Acts 6:9-10 (ESV) Then some of those who belonged to the synagogue … rose up and disputed with Stephen. But they could not withstand the wisdom and the Spirit with which he was speaking.
Some of the Jews who belonged to the synagogue began to argue with Stephen. What did they argue about? As we’ll see, the focus point of Christianity is Jesus, the promised Messiah. The Jews of that day, nor the Jews today, do not accept Jesus as the Messiah. Even though they argued with Stephen publicly, they did not prevail. Why? Because of the wisdom that the Holy Spirit gave to Stephen. The Holy Spirit had worked miracles through Stephen and the Spirit was now anointing the words that he spoke.
There are some important lessons for us today to learn from the life of Stephen so far. We so a progression in the challenges or hurdles that God allowed into his life. First of all, Stephen, a Jew, accepted Jesus as the divine Messiah and became a Christian. He was filled with the Holy Spirit and his faith grew as he learned from the apostles. When Stephen was asked to help oversee the food distribution to the widows, he accepted the responsibility.
But his spiritual growth did not stop there. He sought for more of God in his life and began to do signs and wonders through the power of the Spirit. The next hurdle was opposition from other Jews who began to argue with him. Once again, he relied on the Spirit to give him answers to their arguments. In the same way in our lives, God prepares us in advance for the next hurdles that are coming our way.
As we seek God’s help to meet the challenge of the next hurdle, He helps us to jump it. As God is at work in our lives and in our church, we must expect that there will be opposition. Opposition can take many forms. Some opposition is conflict with people who are not Spirit-filled. Other opposition happens when people simply do not obey what God is calling them to do. Whatever form opposition takes, God will help you overcome that hurdle through the power of the Spirit. All of this, prepares you for the battle. Next, Stephen was faithful to …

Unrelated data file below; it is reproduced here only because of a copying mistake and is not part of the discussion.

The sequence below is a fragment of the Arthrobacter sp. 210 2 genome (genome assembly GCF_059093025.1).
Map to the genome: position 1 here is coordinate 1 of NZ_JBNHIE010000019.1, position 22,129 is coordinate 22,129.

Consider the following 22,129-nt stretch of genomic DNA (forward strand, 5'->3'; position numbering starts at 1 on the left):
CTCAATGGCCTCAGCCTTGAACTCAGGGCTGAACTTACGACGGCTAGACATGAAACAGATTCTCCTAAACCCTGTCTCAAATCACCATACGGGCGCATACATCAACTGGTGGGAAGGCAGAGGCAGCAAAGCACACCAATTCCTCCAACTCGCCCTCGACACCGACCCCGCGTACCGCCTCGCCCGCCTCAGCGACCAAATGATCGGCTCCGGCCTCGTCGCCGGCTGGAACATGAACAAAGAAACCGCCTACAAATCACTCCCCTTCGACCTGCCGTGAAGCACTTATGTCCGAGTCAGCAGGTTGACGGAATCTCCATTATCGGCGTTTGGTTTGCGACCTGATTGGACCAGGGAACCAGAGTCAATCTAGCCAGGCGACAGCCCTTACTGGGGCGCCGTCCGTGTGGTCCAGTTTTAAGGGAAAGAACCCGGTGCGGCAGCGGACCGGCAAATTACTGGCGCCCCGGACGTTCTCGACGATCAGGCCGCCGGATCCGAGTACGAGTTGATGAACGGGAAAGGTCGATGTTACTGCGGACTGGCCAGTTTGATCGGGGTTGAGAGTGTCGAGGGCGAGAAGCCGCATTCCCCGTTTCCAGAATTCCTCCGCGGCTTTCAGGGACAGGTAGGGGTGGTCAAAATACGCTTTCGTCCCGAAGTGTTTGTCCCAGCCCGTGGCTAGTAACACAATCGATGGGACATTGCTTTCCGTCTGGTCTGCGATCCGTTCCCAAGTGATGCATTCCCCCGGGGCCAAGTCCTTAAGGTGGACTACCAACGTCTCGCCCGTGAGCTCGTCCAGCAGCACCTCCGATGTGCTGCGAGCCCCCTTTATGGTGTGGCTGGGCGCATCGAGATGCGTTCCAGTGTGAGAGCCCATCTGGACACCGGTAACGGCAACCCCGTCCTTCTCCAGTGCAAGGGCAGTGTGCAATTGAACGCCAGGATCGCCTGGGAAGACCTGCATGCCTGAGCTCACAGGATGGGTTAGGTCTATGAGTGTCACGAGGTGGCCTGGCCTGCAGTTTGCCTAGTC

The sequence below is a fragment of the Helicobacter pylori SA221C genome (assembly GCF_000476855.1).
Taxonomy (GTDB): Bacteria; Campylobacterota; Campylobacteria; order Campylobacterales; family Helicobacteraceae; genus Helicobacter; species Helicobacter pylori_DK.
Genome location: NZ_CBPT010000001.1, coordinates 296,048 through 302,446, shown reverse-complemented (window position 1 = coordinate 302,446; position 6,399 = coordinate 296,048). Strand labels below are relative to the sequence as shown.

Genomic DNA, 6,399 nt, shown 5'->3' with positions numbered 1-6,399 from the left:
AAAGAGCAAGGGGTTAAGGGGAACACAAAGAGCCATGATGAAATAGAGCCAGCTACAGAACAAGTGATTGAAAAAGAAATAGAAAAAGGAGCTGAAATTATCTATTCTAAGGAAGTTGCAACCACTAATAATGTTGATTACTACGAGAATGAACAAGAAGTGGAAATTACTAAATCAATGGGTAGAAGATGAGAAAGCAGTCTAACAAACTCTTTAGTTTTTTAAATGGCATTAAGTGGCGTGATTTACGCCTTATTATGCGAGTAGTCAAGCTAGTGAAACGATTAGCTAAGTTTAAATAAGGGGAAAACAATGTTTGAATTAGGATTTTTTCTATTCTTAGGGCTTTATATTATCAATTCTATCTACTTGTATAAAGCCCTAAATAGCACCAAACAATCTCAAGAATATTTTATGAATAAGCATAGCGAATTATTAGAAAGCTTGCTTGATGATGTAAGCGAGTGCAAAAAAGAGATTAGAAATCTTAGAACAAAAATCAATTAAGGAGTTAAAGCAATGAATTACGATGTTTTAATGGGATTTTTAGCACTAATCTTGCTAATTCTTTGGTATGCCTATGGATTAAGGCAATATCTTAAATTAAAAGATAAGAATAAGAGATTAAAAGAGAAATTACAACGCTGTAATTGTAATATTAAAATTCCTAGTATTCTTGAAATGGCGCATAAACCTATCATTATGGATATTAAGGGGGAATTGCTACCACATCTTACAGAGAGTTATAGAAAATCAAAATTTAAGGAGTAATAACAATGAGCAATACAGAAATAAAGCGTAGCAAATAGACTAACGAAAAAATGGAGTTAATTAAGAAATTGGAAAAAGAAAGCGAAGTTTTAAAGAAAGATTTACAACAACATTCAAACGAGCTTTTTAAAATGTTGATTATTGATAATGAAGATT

Acts 7:1-2 (ESV) And the high priest said, “Are these things so?” And Stephen said: “Brothers and fathers, hear me. The God of glory appeared to our father Abraham when he was in Mesopotamia, before he lived in Haran,
Since those in opposition couldn’t refute Stephen’s teaching, they falsely accused Stephen of committing blasphemy. Blasphemy was a serious charge that had a penalty of death. Stephen was apprehended and brought before the Jewish Sanhedrin for trial. Stephen, in his lengthy speech, is going to trace God’s work in Israel down through the centuries, beginning with Abraham. Stephen was not concerned with defending himself against the blasphemy charge. He spoke the truth boldly for all who would listen.
Acts 7:51 (ESV) “You stiff-necked people, uncircumcised in heart and ears, you always resist the Holy Spirit. As your fathers did, so do you.
Stephen finishes his message with a bold statement about the resistance of the Jewish people to the Holy Spirit. With these statements, inspired by the Spirit, Stephen was making it clear that he had no fear of death. He was going to speak the truth boldly, no matter the cost. He goes on to say …
Acts 7:52 (ESV) Which of the prophets did your fathers not persecute? And they killed those who announced beforehand the coming of the Righteous One, whom you have now betrayed and murdered,
Stephen concludes his message with talking about Jesus, the Righteous One, the Messiah. He brings conviction to those listening for the betrayal and crucifixion of Jesus. Old Testament history confirms that Israel repeatedly persecuted the prophets who spoke of the coming Messiah. The conclusion of Stephen’s message is very similar to the conclusion of Peter’s message on the day of Pentecost. But the immediate results will be very different. Thousands got saved on the day of Pentecost, but the response of the crowd in front of Stephen will be nothing like that. Stephen gives us an example of laying down his life and speaking the truth boldly no matter the cost.